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Australian provider criticises government’s ‘risky’ data centre strategy

Australian provider criticises government’s ‘risky’ data centre strategy

AustralasiaData CentresGovernmentMore NewsRegional News

Macquarie Government has criticised the Australian Government’s ‘eggs-in-one-basket’ approach to data centres.

An Australian provider of cloud and data centre services says the country’s government data is at serious risk with 79% of it housed with only one provider.

Following the release of the Devolved Data Centre Decisions report from the Australian Strategic Policy Institute (ASPI), Macquarie Government says this is a risk that would notbe toleratedin the corporate world.

It adds that government departments are not considering the aggregated risk created as each agency moves data to one provider and this should be a genuine concern for the Australian Government to address.

Aidan Tudehope, Managing Director, Macquarie Government, said: “ASPI’s report highlights risks to government data from a whole-of-government perspective. Clearly, having 79% of all government data housed with one provider – as the ASPI report has found – is a very big risk. This is an ‘eggs-in-one-basket’ situation that should be a genuine concern for government.  

“In the corporate world, organisations would never tolerate such risks to their data and will often ensure they have supplier diversity in case the unthinkable ever happens. It’s unclear why government departments don’t do likewise.

“While individual government departments may be considering their specific circumstances and risk exposures, they are not assessing the risks created from decisions made by multiple government agencies in aggregate. This aggregated risk rises every time a government agency moves its data into this single provider.”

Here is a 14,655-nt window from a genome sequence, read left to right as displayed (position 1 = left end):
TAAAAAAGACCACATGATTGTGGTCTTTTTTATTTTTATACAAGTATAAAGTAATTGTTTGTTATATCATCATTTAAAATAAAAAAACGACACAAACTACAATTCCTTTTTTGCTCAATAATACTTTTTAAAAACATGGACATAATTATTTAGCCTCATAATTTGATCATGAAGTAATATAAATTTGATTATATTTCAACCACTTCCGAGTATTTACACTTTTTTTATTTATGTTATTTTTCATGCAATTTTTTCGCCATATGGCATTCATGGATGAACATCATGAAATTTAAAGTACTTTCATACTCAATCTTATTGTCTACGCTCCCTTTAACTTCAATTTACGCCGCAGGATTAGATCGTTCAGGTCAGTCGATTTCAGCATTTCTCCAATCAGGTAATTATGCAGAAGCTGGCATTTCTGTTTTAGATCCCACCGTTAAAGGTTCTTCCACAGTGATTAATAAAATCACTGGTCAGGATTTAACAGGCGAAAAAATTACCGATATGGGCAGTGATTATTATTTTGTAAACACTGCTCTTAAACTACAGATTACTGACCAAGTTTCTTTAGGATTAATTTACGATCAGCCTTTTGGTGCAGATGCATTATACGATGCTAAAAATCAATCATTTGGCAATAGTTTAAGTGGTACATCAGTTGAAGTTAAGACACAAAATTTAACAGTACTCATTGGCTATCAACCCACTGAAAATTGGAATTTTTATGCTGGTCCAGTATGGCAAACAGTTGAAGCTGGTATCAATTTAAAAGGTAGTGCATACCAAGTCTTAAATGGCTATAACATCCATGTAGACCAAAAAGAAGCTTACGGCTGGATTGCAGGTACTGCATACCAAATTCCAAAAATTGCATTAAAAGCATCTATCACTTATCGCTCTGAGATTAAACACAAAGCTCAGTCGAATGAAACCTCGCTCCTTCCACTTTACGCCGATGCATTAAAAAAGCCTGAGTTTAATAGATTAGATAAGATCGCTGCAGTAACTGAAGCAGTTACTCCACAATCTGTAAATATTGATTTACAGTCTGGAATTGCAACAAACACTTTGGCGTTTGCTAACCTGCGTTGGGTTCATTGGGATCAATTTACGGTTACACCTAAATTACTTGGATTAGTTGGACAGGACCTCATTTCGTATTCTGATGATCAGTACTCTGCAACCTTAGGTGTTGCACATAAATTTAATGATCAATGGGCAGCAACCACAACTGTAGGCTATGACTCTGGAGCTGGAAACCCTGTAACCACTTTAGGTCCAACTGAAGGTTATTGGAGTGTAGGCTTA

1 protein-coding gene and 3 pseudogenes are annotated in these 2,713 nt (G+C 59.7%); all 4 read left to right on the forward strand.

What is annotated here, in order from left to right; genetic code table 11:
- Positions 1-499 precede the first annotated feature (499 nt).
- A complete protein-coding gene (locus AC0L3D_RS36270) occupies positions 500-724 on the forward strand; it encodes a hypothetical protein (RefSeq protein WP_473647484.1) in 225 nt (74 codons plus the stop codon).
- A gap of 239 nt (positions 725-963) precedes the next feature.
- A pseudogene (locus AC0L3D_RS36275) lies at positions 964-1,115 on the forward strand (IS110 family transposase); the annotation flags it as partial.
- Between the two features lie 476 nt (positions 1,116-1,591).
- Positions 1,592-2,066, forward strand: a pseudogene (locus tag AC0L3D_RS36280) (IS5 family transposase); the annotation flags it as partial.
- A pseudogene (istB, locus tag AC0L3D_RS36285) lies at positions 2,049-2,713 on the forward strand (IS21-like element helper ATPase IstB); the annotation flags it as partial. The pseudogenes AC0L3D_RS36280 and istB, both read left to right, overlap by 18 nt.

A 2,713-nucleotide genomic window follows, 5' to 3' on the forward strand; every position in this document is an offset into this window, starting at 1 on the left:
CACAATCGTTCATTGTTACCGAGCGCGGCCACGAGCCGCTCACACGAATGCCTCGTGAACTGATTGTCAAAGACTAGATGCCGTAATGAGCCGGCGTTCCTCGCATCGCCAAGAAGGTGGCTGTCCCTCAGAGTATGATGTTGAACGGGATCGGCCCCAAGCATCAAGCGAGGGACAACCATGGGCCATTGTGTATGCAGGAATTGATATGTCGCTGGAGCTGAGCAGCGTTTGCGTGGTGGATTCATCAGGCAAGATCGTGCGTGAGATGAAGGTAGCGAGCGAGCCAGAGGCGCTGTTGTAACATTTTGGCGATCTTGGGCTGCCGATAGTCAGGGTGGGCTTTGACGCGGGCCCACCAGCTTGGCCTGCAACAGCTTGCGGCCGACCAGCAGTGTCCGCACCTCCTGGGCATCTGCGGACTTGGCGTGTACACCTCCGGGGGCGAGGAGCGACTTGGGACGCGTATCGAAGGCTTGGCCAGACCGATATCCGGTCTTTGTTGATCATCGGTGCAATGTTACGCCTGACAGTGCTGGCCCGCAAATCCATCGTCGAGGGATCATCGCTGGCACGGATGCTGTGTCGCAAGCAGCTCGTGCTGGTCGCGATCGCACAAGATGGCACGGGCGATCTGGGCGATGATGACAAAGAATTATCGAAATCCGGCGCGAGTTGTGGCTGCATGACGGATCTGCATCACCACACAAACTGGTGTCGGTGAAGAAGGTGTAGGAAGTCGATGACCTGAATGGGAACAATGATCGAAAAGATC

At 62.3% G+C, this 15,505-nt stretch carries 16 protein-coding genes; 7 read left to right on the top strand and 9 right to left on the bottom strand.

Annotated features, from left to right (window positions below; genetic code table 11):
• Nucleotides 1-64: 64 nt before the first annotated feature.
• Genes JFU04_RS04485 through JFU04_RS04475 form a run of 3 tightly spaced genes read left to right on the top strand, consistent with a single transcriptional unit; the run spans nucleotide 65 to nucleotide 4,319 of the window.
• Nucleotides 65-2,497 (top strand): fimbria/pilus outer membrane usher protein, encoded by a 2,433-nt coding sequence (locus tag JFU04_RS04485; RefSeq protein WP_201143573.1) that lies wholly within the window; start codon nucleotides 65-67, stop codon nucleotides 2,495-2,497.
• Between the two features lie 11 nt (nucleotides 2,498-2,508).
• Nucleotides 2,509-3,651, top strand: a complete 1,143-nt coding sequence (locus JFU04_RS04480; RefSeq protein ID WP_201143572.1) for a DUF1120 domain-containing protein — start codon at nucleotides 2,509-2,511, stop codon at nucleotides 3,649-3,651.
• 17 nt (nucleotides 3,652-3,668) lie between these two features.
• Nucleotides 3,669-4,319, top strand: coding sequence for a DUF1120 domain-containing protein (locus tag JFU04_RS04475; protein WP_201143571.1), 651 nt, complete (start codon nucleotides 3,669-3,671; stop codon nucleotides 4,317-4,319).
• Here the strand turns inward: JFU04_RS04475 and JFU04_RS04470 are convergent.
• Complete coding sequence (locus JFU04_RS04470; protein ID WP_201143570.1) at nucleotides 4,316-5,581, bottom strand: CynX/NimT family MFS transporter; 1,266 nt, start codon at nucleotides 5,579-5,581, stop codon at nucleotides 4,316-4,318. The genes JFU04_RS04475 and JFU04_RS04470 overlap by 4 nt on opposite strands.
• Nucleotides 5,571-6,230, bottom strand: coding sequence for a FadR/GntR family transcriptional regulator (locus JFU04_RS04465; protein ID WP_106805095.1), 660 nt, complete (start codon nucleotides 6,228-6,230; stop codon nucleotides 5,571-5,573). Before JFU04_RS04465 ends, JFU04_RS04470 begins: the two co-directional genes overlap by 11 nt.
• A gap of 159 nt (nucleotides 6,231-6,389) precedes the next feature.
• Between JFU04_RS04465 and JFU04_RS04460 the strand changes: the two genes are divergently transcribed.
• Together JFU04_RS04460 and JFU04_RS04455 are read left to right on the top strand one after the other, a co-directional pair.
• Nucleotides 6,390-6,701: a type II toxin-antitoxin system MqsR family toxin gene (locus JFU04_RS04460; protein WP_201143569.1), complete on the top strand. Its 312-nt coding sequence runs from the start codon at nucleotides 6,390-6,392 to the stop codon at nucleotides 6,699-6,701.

The report says the fragmentation and continued devolution of government procurement and responsibility for cybersecurity and physical security have created an unnecessary vulnerability for government data, which is increasingly being managed in outsourced data centres.

It states: “There’s a lack of oversight and management of government data security on the whole-of-government level. The problem’s creation can be directly linked to the cumulative impact individual agency decision-making in both ICT procurement and security assessments and actions, without sight, or the ability to understand, assess and manage, whole-of-government implications and risk.

“This is exacerbated by the public sector’s risk-averse culture and the focus on whole-of-government ICT (the technology and its application), rather than whole-of-government data, which is seen as an ‘interesting notion’ rather than an asset.”

In conclusion the report states: “In the case of data centre facilities holding and managing increasing volumes of government data and the potential and real risks arising from concentration with a single dominant provider, there’s a need to consider and address the unintended consequences of what, in some important if narrow way, has been a successful approach to outsourcing.

“The compounding effects from having a dominant provider seem likely to grow as more cloud services and functions are bundled with, or accessed through, specific data centre providers.

“Data and information management need to be elevated to the level at which government finances are managed to ensure top-to-bottom understanding of the implications of data centre procurement decisions.”

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